6 The data suggests that the vast majority of respondents see the standards as either very important or important regarding ensuring fitness to practise, and that there was no appetite for additional SETs. Course directors are more likely to rate the standards as very important or important. For every standard 80% of course directors rated it as either important or very important. Both course directors and newly qualified professionals were most likely to rate the standards relating to practice placements' as important, with all being rated by 90% as very important or important. The standards relating to programme management and resources' produced the lowest percentages of newly qualified professionals who rated them as very important or important. Where issues were raised with the standards they tended to be a concern about how best to implement them.
7 There was a recognition that SETs, that have to cover 16. professions, will need to be generic so as to provide sufficient flexibility rather than specific and prescriptive. It is the SoPs and the requirements of professional bodies which provide more profession specific criteria. Currently, however, some respondents reported that these different standards and requirements are not sufficiently joined up. III. SET states that The admissions procedures must apply selection and entry criteria, including evidence of a good command of reading, writing and spoken English.' Our findings showed that there were variations in how good command'. was interpreted and applied. SET states that The admissions procedures must apply selection and entry criteria, including compliance with any health requirements.
8 ' The findings revealed concerns about the lack of clarity on this and also that the HCPC does not make explicit mention of mental health. SET states Service users and carers must be involved in the programme.' The results have shown that some HEIs struggle to involve service users and carers effectively. Despite the importance of effective collaboration between professions, there have been a number of difficulties for some HEIs in implementing interprofessional learning within the curriculum. In terms of practice placements, the findings indicate huge variety in the placement experience. Key issues are the length of placements, the difficulties of matching theory and practice and lack of clarity of the role of practice educator. SET states The measurement of student performance must be objective and ensure fitness to practise'.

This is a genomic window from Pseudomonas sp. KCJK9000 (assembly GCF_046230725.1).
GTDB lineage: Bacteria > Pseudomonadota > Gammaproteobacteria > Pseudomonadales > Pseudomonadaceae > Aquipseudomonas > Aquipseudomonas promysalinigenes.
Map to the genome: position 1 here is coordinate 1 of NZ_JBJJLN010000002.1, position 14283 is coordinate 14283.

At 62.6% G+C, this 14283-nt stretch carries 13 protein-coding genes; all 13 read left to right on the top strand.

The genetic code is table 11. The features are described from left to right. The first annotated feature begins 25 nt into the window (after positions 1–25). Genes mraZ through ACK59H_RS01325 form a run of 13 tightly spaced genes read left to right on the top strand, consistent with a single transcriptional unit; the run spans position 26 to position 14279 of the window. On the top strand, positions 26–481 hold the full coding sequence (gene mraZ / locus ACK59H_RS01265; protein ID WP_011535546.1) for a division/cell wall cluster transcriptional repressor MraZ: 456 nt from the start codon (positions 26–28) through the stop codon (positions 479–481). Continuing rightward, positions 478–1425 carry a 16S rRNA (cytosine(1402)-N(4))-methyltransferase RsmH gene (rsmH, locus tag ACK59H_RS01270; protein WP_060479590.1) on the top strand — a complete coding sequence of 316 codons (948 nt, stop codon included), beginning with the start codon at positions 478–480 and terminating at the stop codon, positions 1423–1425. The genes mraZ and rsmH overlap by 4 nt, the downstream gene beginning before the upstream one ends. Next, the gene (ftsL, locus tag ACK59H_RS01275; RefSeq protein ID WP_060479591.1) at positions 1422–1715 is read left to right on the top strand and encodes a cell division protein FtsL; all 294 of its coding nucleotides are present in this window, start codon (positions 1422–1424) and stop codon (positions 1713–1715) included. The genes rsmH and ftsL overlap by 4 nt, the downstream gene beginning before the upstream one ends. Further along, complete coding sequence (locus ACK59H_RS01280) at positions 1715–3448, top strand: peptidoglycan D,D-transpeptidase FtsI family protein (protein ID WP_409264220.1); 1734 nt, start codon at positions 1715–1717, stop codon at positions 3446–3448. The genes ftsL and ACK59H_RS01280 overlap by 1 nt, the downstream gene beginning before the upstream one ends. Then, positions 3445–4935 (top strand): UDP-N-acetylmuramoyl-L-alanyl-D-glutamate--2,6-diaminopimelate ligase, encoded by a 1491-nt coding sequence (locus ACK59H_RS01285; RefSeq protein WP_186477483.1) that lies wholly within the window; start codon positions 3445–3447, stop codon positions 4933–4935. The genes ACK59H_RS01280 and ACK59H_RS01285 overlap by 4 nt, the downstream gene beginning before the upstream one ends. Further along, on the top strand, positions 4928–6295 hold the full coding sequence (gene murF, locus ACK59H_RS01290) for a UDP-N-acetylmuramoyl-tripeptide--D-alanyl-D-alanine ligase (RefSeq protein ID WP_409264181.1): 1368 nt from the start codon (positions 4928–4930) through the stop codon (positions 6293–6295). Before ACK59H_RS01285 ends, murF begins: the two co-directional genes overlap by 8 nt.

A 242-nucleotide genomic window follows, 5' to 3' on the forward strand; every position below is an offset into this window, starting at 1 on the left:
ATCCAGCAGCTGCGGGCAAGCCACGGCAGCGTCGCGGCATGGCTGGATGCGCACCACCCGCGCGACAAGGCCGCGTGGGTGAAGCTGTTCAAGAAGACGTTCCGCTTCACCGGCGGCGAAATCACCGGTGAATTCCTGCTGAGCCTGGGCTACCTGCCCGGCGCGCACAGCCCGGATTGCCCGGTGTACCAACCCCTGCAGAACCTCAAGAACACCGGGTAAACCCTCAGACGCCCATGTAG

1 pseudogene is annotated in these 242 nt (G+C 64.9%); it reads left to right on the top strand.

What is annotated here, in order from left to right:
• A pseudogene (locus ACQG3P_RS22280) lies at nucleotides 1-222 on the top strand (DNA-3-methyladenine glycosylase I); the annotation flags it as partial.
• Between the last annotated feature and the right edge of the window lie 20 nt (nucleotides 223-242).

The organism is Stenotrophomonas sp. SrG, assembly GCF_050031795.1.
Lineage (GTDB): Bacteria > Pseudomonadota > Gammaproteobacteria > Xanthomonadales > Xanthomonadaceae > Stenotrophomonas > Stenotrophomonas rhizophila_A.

9 Some respondents were concerned about how much objectivity was actually possible especially as the measurement of student performance must be objective'. SET includes the word aegrotat'. Many respondents were unclear of the meaning. Recommendations The findings presented the following recommendations to be considered by the HCPC. Recommendation 1 The HCPC should consider adding a reference to the development of relationships with service users to their definition of fitness to practice Recommendation 2 The HCPC should consider making an explicit mention of soft skills' within current SETs Recommendation 3 The HCPC's SETs and guidance should include stronger links to SoPs and HCPC's standards of conduct, performance and ethics, and also the standards and requirements of IV. professional bodies.
10 Suggestions include: URL link Explicit link within the introduction to the SoPs and standards of conduct, performance and ethics, and professional body guidance Recommendation 4 The HCPC to consider providing a minimal IELTS score for students whose first language is not English, seeking a place on HCPC regulated courses Recommendation 5 The HCPC to make a clear link, in their SETs and guidance, to the document Health, disability and becoming a health and care professional'. Recommendation 6 The HCPC to make explicit mention of mental health' within the SETs or guidance Recommendation 7 The HCPC to review practice educator training with a view to developing broad principles about the role of practice educators Recommendation 8 The HCPC to consider the development of a how to' practice guide to complement the SETs and the guidance Recommendation 9 Re-word the SET Suggestions are: Replace must' with should aim to be'.